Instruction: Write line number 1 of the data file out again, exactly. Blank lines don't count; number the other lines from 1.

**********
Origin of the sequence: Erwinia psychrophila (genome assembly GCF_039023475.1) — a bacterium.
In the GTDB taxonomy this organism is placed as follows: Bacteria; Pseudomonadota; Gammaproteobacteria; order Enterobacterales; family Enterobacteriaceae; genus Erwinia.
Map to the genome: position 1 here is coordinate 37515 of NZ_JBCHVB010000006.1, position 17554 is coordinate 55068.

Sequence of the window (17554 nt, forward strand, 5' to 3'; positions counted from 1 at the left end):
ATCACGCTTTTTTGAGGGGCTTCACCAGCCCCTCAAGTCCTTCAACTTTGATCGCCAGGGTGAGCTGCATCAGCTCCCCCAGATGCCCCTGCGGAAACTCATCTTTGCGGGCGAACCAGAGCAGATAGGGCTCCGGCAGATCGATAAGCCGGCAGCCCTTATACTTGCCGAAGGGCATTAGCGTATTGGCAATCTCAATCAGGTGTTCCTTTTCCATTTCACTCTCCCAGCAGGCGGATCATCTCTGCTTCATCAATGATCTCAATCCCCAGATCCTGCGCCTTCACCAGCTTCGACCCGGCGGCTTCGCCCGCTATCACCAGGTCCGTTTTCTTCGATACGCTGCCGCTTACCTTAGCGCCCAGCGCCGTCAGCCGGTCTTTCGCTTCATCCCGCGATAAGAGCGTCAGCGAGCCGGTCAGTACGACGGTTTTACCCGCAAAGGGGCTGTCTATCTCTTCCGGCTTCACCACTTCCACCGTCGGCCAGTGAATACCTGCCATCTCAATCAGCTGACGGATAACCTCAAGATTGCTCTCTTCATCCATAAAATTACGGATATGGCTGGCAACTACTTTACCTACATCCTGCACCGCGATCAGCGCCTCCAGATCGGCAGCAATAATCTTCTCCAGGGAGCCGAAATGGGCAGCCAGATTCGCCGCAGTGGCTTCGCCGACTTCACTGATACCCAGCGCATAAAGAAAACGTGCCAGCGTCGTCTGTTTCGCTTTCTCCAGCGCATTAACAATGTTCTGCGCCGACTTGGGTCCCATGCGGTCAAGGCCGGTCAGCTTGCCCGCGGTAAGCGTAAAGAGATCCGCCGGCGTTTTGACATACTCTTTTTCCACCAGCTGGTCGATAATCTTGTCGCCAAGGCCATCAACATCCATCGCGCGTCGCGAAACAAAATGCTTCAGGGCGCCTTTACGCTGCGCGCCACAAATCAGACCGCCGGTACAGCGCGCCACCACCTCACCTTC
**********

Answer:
Origin of the sequence: Erwinia psychrophila (genome assembly GCF_039023475.1) — a bacterium.